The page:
This report marks the end of the spring session in the Legislature. The session left the perception it had been driven by a government bereft of ideas but desperate to stay in control. By contrast, the Official Opposition introduced a number of bills which would have strengthened our democracy, expanded our industries, improved the agricultural sector and dealt fairly with First Nations.
The last few days of debate in the Legislature are a microcosm of the manipulation of the parliamentary system by the BC Liberals.
Just after Question Period on the final Wednesday, the Minister of Energy tried to introduce a motion about construction of Site C. In the parliamentary system it takes two days for a motion to be tabled and then debated but this was impossible as there was only one day left in the session. The BC Liberals were deliberately manipulating the parliamentary process so they could try to score political points having just signed an agreement with the BC Building Trades.
While the government believes spending $8bn on building the dam and flooding prime farmland is intrinsically good, we are much more cautious. At the very least we want the formal process of a review by the BC Utilities Commission to take place. We also want to see, if this behemoth goes ahead, project labour agreements in place, as they are at the John Hart project outside Campbell River.
Another example of the BC Liberal’s manipulation of the system for their own ends was the discussion around the Government Information Act. The first iteration it was so badly drafted that the government itself tabled pages of amendments to be debated at the committee stage. Even the title of the bill was amended to the Information Management Act. We were opposed to the Act – which allows for an increasingly oral approach in government business, in other words leaving no traceable records. The legislation does not mandate a duty for the government to keep written records, which means it is impossible to trace information. We had seven amendments of our own which were defeated. In the end, the committee stage, during which all these changes were introduced and debated and the bill supposedly analyzed, lasted a mere 50 minutes.
We raised the importance of keeping records during our last Question Period, when we challenged the government on its policy of deleting all emails on controversial subjects. In particular, we cited the deletion of all emails about consultations the government had about the Highway of Tears.
The government’s unwillingness to answer questions is incredible. We spent a whole Question Period trying to ask the Minister of Justice about police handling of people with mental health problems. She stood up for the first one, and then refused to answer any other question; her colleague the Minister of Health was put up in her place.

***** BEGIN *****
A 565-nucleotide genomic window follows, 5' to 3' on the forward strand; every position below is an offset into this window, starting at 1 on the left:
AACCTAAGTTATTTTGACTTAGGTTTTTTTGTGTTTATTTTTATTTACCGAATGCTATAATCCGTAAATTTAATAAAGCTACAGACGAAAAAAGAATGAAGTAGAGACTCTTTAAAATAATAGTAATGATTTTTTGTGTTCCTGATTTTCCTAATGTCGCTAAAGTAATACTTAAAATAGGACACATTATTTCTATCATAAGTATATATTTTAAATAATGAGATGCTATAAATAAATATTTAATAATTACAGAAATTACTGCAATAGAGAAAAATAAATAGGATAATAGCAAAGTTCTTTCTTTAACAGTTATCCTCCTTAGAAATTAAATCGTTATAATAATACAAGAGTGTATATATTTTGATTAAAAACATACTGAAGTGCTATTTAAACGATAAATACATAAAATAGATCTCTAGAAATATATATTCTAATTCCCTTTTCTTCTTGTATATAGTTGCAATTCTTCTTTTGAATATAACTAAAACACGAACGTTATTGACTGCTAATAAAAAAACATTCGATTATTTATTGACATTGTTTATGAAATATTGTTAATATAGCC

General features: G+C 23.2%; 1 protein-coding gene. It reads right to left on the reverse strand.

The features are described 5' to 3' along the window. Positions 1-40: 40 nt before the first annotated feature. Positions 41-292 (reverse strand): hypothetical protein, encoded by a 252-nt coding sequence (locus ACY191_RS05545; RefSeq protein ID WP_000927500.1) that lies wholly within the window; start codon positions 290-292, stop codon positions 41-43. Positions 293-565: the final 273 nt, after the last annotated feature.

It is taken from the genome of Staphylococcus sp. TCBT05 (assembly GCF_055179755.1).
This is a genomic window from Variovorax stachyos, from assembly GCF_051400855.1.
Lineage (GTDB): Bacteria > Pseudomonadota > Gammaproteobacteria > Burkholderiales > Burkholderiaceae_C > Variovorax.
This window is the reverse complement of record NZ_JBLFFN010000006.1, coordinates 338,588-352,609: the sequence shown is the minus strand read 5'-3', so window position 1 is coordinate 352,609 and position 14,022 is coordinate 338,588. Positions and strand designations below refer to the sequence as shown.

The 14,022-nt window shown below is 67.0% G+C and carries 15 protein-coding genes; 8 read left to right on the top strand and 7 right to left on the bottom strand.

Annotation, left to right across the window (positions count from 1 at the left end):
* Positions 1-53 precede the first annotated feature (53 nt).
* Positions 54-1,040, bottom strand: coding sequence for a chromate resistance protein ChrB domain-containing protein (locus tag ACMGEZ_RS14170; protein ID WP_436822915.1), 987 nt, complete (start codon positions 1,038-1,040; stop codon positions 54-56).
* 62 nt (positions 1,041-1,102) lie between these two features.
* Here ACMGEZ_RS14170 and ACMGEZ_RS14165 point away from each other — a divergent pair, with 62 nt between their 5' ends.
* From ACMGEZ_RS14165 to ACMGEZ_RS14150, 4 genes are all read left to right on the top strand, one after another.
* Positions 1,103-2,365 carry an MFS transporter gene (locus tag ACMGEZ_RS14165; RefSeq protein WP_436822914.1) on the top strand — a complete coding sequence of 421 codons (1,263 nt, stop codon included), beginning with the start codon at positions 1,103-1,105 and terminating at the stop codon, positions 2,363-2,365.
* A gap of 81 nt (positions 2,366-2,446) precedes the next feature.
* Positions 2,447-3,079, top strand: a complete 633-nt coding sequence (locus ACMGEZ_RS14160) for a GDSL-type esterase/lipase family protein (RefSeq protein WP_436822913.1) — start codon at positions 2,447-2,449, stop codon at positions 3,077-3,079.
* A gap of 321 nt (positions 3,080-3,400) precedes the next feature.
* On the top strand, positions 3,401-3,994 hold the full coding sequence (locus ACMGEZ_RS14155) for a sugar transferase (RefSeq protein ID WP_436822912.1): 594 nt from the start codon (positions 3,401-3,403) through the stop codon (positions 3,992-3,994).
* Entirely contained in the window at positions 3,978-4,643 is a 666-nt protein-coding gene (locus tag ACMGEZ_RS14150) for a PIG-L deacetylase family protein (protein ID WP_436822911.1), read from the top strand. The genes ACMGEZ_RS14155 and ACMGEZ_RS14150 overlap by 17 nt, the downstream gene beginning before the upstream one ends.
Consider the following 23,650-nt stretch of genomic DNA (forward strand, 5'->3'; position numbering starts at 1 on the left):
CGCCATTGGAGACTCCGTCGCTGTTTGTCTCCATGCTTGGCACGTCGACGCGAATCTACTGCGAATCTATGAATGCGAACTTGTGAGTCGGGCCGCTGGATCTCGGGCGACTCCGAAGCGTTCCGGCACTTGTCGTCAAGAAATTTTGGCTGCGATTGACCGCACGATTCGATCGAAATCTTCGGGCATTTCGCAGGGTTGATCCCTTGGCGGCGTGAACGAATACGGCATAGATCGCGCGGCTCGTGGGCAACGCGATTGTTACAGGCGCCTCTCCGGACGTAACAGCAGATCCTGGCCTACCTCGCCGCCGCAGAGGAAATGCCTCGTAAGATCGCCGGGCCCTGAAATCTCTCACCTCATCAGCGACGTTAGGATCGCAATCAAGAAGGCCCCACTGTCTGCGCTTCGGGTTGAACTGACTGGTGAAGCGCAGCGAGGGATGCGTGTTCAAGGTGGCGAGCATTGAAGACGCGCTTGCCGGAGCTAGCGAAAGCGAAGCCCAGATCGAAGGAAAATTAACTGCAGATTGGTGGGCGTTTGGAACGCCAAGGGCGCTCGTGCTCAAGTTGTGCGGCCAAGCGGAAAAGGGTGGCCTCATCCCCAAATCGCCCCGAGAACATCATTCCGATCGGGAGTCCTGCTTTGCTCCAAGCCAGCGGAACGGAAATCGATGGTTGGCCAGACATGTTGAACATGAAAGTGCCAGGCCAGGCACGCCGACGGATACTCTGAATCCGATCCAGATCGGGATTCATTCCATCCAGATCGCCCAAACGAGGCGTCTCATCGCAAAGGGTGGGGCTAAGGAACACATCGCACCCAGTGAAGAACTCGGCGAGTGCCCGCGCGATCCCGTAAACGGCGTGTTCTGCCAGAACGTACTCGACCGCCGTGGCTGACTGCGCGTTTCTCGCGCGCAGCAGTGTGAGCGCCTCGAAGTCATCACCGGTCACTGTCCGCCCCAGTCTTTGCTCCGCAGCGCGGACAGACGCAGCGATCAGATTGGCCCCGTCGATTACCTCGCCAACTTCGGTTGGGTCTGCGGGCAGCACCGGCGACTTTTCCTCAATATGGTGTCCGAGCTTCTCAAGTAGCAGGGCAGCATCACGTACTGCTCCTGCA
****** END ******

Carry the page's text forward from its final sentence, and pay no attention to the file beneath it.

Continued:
We also spent a couple of Question Periods asking about needed changes to the system for children in government care who “age out” at 19, leaving them on their own with no family or other supports. This came into shocking perspective when a young woman who had been in government care nearly her whole life, who had moved 50 times and who had been abused, killed herself after she left care. Neither the Premier nor the minister responsible would commit to making any changes to prevent such cases happening again.
The parliamentary system does work when it is handled appropriately. While the government was successful in the changes it wanted to make to the Elections Act we were able to spend several days questioning the rationale and impacts of those changes as well as suggesting amendments.
The debates on bills finished early and the final two days were given over to the budget estimates of the office of the Premier. This seems like a fruitless exercise as the Premier uses every opportunity either to spin or simply avoid answering. For example, when John Horgan, the leader of the opposition asked about why she did not confirm George Abbott as head of the Treaty Commission, she started to talk about her “aspirational goals” on LNG and job creation. He asked that direct question four times and never got an answer
I was able to recognize School District 84’s Aboriginal Education Enhancement Agreement in the Legislature. It was an honour to attend the event in Zeballos and to share with other MLAs the District’s achievement.
I have been appointed to the Special Committee to Appoint a Merit Commissioner which will entail some extra work back in Victoria. The Merit Commissioner’s job is to ensure that all public service appointments are based on ability; reading some of the reports from previous years it is clear this was not always the case.
We are not sure when the Legislature will resume sitting. We are supposed to have a session in the fall for two months which might happen. The government has indicated it wants to move on some legislation to speed up the sell-off of LNG to foreign companies.
With the summer recess I will be busy both in the constituency and through my critic portfolio, working on ways to try to improve our transportation infrastructure and make BC Ferries work for us.
I can always be reached by email Claire.firstname.lastname@example.org, by phone in Campbell River on 250 287 5100, in Port Hardy on 250 949 9473 or 1 866 387 5100 toll free. Feel free to friend me on Facebook or follow me on Twitter @clairetrevena.